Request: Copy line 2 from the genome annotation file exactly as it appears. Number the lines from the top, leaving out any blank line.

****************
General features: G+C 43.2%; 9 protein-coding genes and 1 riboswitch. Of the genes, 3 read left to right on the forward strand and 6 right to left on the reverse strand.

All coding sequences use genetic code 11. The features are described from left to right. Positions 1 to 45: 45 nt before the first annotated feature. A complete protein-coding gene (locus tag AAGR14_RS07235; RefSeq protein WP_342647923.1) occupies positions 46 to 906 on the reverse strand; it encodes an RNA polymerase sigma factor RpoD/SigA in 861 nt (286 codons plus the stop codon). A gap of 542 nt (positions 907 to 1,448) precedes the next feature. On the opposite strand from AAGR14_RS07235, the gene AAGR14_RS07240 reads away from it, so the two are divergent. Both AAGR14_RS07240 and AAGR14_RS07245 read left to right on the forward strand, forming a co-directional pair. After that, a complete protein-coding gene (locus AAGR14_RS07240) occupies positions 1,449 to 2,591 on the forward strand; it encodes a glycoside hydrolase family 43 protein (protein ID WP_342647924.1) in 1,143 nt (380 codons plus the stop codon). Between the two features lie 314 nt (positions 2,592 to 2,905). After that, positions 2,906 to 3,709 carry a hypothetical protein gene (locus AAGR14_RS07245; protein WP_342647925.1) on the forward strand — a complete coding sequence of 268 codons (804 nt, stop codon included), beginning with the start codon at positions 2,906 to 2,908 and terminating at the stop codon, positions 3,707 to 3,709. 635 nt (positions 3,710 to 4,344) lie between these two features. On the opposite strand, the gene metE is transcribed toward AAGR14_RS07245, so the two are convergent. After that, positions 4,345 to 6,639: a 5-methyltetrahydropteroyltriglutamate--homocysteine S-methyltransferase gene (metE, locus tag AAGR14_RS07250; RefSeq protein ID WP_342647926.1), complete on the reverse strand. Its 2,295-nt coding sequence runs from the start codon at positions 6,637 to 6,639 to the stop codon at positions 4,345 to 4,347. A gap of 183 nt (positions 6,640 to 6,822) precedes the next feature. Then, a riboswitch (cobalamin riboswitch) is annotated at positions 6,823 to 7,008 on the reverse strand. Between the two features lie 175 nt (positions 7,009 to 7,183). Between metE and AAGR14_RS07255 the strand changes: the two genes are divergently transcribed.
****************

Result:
All coding sequences use genetic code 11. The features are described from left to right. Positions 1 to 45: 45 nt before the first annotated feature. A complete protein-coding gene (locus tag AAGR14_RS07235; RefSeq protein WP_342647923.1) occupies positions 46 to 906 on the reverse strand; it encodes an RNA polymerase sigma factor RpoD/SigA in 861 nt (286 codons plus the stop codon). A gap of 542 nt (positions 907 to 1,448) precedes the next feature. On the opposite strand from AAGR14_RS07235, the gene AAGR14_RS07240 reads away from it, so the two are divergent. Both AAGR14_RS07240 and AAGR14_RS07245 read left to right on the forward strand, forming a co-directional pair. After that, a complete protein-coding gene (locus AAGR14_RS07240) occupies positions 1,449 to 2,591 on the forward strand; it encodes a glycoside hydrolase family 43 protein (protein ID WP_342647924.1) in 1,143 nt (380 codons plus the stop codon). Between the two features lie 314 nt (positions 2,592 to 2,905). After that, positions 2,906 to 3,709 carry a hypothetical protein gene (locus AAGR14_RS07245; protein WP_342647925.1) on the forward strand — a complete coding sequence of 268 codons (804 nt, stop codon included), beginning with the start codon at positions 2,906 to 2,908 and terminating at the stop codon, positions 3,707 to 3,709. 635 nt (positions 3,710 to 4,344) lie between these two features. On the opposite strand, the gene metE is transcribed toward AAGR14_RS07245, so the two are convergent. After that, positions 4,345 to 6,639: a 5-methyltetrahydropteroyltriglutamate--homocysteine S-methyltransferase gene (metE, locus tag AAGR14_RS07250; RefSeq protein ID WP_342647926.1), complete on the reverse strand. Its 2,295-nt coding sequence runs from the start codon at positions 6,637 to 6,639 to the stop codon at positions 4,345 to 4,347. A gap of 183 nt (positions 6,640 to 6,822) precedes the next feature. Then, a riboswitch (cobalamin riboswitch) is annotated at positions 6,823 to 7,008 on the reverse strand. Between the two features lie 175 nt (positions 7,009 to 7,183). Between metE and AAGR14_RS07255 the strand changes: the two genes are divergently transcribed.